The Cost of Perfection

5 Min Read

Mahira Taj

While it might be easy to dismiss rising mental concerns among our younger generation as a side-effect of the Internet, the bigger issue here is often ignored or straight denied by the older generation, the baby boomers.

Taking a look at this concept of ‘millennial laziness’ gives us a lot of misinformation. For example, recently  [magazine] published a news article about how millennials were killing the diamond industry because they couldn’t buy diamond products, or how the price of expensive watches were dropping because millennials couldn’t afford them.

The greater alarm seems to be directed towards an ever-growing financially unstable millennial population. According to a report from Urban Institute, only thirty seven percent of millennials were homeowners by the year 2015. According to the CNBC network, sixty percent of millennials have debt that they will virtually never be able to pay off.

Now, it’s easy to see where the alarm comes from. Millennials are poor, but does that necessarily correlate to how hard millennials have been working?

1. False Stats

It’s harder to get a job now than it was before, so we can’t exactly blame the average millennial for their house when college is over. According to the Heartland Monitor Poll XXIII, seventy eight percent of adults agree that it’s now harder for millennials to get started in their career. Thus it isn’t a lack of hard work, but more a lack of opportunity, that prevents millennials from being financially stable.


2. Competition Depression

While baby boomers in their generation may have been content with any progress they made in their lives, millennials are more difficult to please. This is because our generation has been exposed to the Internet from the start, and getting an A grade doesn’t seem all that exciting when you’ve watched students that get into Harvard on Youtube. This may seem silly, but it actually has a lot of truth behind it. Even top universities have become racially and regionally diversified and your chances of getting admitted are much greater if you come from a country whose students haven’t been taken in yet. Nowadays, competition is international.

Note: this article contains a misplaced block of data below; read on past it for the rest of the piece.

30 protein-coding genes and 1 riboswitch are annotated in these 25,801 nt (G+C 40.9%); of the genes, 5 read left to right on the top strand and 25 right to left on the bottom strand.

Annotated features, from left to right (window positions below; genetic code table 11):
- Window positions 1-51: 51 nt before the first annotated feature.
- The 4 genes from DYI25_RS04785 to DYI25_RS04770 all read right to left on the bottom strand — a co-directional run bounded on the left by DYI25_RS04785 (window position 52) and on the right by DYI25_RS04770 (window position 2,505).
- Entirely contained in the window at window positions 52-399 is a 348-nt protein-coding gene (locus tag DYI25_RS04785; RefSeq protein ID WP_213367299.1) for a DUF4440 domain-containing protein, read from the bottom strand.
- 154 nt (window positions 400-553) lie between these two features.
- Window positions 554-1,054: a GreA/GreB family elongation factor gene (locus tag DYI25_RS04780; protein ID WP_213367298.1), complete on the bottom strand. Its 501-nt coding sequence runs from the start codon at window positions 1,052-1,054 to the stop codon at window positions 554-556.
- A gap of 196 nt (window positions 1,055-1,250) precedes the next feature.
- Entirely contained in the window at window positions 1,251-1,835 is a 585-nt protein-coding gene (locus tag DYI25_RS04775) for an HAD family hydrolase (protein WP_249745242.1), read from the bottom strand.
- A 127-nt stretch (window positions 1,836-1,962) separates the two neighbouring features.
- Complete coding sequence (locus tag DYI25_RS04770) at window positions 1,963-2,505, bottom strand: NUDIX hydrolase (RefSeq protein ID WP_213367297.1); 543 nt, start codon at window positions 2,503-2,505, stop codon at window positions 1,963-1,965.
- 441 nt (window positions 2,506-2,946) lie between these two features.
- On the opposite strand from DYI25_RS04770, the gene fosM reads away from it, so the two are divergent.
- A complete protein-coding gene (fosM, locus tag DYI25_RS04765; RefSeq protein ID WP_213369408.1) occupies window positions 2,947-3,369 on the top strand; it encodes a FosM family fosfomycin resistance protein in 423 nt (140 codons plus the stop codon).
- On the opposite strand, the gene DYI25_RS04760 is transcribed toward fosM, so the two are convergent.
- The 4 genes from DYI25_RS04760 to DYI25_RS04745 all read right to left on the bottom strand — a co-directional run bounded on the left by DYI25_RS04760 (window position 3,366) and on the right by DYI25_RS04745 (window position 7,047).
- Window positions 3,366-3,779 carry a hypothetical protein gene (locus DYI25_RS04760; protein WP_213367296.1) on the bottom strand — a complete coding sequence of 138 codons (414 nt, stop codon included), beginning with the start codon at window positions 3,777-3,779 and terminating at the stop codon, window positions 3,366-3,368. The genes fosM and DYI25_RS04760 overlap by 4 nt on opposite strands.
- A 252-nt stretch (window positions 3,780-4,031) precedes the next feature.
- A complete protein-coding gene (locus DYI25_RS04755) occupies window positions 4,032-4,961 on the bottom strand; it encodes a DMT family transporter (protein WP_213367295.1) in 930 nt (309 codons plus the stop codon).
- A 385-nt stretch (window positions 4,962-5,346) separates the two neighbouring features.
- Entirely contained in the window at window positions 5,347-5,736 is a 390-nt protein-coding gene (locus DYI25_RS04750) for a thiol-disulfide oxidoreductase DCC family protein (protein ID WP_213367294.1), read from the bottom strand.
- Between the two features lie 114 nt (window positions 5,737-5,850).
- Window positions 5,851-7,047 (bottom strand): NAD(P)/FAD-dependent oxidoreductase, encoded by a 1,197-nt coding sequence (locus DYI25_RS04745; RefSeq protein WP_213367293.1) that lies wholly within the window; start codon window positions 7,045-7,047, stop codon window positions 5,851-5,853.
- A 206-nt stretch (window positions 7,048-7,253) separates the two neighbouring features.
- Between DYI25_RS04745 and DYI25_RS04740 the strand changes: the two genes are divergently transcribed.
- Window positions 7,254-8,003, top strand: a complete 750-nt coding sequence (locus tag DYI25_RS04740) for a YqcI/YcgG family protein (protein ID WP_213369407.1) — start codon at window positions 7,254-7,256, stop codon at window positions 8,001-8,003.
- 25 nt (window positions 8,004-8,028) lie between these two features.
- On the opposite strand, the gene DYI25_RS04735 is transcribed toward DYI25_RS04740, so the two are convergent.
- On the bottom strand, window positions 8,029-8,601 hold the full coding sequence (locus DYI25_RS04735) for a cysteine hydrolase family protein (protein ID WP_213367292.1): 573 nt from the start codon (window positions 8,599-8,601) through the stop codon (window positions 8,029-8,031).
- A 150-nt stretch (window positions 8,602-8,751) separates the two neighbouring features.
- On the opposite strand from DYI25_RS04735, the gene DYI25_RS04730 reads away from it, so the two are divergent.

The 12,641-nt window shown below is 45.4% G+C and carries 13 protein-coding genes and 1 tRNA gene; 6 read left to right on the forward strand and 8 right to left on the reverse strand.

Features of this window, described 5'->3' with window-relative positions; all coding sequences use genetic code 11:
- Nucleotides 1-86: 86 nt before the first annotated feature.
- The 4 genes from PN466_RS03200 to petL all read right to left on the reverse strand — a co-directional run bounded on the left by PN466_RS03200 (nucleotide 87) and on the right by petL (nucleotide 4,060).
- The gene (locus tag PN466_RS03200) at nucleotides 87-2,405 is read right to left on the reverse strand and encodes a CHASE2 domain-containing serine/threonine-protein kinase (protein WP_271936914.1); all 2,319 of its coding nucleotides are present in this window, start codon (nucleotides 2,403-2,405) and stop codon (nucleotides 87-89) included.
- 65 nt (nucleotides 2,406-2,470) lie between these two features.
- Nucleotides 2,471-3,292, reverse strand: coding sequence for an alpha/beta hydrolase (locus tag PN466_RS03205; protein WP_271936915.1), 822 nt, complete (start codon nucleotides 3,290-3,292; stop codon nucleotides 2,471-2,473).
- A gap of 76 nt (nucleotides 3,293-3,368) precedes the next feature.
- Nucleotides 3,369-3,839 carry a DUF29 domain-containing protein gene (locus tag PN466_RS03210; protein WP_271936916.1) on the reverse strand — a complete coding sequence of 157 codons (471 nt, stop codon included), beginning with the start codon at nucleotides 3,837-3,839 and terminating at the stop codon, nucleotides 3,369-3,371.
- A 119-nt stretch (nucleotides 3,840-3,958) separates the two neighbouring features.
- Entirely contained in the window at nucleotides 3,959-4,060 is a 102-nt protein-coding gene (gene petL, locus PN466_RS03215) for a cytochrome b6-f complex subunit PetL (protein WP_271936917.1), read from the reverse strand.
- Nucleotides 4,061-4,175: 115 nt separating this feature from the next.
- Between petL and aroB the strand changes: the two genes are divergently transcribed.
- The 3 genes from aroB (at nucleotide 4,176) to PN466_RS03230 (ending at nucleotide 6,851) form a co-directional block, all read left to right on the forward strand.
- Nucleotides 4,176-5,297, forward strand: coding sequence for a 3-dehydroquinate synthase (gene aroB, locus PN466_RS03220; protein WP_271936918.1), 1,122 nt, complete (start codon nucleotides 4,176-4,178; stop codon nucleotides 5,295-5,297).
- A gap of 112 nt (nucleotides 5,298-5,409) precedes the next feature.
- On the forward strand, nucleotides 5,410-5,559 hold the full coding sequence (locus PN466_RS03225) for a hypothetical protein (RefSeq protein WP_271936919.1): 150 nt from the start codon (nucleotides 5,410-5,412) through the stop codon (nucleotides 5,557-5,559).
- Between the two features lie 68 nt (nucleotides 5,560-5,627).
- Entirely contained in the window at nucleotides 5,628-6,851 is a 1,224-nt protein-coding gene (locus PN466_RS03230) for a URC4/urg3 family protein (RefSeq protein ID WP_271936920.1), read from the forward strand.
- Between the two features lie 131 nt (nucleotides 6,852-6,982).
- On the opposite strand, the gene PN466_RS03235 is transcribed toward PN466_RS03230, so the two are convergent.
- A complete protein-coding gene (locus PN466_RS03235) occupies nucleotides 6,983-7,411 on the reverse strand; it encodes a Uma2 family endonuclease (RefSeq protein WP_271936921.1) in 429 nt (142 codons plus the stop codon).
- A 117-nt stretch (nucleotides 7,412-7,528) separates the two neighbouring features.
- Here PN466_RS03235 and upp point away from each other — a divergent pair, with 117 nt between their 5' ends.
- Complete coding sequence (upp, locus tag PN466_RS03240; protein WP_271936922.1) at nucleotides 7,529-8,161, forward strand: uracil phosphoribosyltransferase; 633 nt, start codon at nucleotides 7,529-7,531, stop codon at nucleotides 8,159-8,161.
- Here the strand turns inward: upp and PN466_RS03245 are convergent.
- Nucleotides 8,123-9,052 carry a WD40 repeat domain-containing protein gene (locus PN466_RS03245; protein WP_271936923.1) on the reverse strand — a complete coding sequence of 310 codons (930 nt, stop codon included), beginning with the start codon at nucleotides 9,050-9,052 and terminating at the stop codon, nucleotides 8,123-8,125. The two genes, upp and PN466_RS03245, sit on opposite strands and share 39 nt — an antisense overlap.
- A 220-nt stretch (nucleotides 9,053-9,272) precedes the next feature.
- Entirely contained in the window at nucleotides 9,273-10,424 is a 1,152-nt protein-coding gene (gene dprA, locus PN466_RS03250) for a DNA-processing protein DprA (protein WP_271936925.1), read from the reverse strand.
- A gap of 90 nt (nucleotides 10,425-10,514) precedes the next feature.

3. Lack Of Motivation

This ties in with the excess of competition. Let’s say a millennial individual starts working extremely hard, and manages to get a good job and good pay, like being an accountant. Yet, he still might not feel successful in life. Why? The job isn’t one he’s passionate about, because he has a degree in art. On the other hand, it’s a job that requires long hours which means he can’t simply tend to his mental health anymore.

The example I’ve given here is a more common occurrence than we think. According to a study by Survey Monkey, thirty-three percent of millennials are likely to experience anxiety or depression to the point it interferes with their work, and this is near twice the average rate of ordinary citizens.

This means that millennials won’t be happy even if they do get a job, and that lack of dopamine can have serious long-term consequences.


4. Millennials are trying

At the end of the day, millennials are like the kid at the back of the class who never gets anything right, but always works very hard. And that isn’t a bad thing, especially not something to be alarmed over. Perhaps next time, we can encourage the average millennial to reach whatever goals they want, instead of worrying about their wallets. They’re bound to get emptied on avocados later on, anyways.


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